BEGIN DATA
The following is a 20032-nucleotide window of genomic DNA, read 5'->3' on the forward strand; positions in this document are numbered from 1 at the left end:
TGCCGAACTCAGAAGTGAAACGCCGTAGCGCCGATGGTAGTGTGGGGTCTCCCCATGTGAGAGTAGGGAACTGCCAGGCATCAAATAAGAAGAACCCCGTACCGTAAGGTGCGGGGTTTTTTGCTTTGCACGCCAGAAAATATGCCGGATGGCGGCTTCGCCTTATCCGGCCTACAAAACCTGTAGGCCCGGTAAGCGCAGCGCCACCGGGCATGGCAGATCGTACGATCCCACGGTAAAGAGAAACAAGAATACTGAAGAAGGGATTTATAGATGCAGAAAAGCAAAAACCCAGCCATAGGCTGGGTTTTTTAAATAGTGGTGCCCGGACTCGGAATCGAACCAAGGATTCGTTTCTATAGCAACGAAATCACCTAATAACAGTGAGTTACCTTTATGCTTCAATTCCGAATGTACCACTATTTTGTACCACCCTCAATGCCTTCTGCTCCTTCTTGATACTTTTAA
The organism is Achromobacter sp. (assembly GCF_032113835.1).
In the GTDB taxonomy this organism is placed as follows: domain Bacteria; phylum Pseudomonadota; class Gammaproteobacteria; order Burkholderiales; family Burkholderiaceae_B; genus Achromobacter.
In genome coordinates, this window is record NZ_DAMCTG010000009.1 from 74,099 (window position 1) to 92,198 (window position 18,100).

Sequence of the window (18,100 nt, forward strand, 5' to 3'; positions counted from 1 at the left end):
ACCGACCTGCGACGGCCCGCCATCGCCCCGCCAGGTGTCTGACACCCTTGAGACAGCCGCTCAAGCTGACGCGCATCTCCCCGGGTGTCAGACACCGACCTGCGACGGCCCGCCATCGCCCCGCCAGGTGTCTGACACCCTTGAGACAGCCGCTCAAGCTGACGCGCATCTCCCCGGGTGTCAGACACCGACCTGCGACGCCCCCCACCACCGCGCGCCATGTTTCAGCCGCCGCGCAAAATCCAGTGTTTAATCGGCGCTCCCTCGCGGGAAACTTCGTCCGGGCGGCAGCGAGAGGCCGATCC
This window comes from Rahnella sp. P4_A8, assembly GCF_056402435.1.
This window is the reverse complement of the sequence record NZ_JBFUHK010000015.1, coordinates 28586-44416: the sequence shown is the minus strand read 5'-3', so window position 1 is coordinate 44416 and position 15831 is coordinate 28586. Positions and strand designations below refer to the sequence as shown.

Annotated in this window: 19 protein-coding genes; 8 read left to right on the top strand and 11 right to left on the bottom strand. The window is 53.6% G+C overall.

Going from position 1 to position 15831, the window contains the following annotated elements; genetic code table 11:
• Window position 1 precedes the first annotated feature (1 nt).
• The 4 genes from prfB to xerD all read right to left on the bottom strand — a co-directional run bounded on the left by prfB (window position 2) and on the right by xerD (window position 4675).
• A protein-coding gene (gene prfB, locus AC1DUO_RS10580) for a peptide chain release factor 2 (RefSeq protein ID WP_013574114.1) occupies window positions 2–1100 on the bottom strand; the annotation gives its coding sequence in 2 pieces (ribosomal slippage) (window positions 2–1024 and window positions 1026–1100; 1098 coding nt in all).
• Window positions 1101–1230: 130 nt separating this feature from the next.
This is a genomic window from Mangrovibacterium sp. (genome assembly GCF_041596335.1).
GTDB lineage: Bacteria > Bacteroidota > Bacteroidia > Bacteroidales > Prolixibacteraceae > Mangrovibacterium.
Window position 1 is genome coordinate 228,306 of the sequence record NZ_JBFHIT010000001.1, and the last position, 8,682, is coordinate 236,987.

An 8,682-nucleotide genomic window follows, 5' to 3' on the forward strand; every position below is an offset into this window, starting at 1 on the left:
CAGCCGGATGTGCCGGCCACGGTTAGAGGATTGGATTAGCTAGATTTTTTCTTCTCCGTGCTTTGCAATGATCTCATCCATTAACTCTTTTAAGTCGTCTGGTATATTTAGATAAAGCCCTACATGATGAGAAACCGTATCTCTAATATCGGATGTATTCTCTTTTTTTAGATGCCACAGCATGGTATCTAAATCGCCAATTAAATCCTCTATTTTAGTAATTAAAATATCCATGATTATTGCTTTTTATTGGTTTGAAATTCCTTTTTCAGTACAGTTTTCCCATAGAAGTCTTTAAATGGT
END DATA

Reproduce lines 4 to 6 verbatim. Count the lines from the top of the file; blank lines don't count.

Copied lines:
In the GTDB taxonomy this organism is placed as follows: domain Bacteria; phylum Pseudomonadota; class Gammaproteobacteria; order Burkholderiales; family Burkholderiaceae_B; genus Achromobacter.
In genome coordinates, this window is record NZ_DAMCTG010000009.1 from 74,099 (window position 1) to 92,198 (window position 18,100).

Sequence of the window (18,100 nt, forward strand, 5' to 3'; positions counted from 1 at the left end):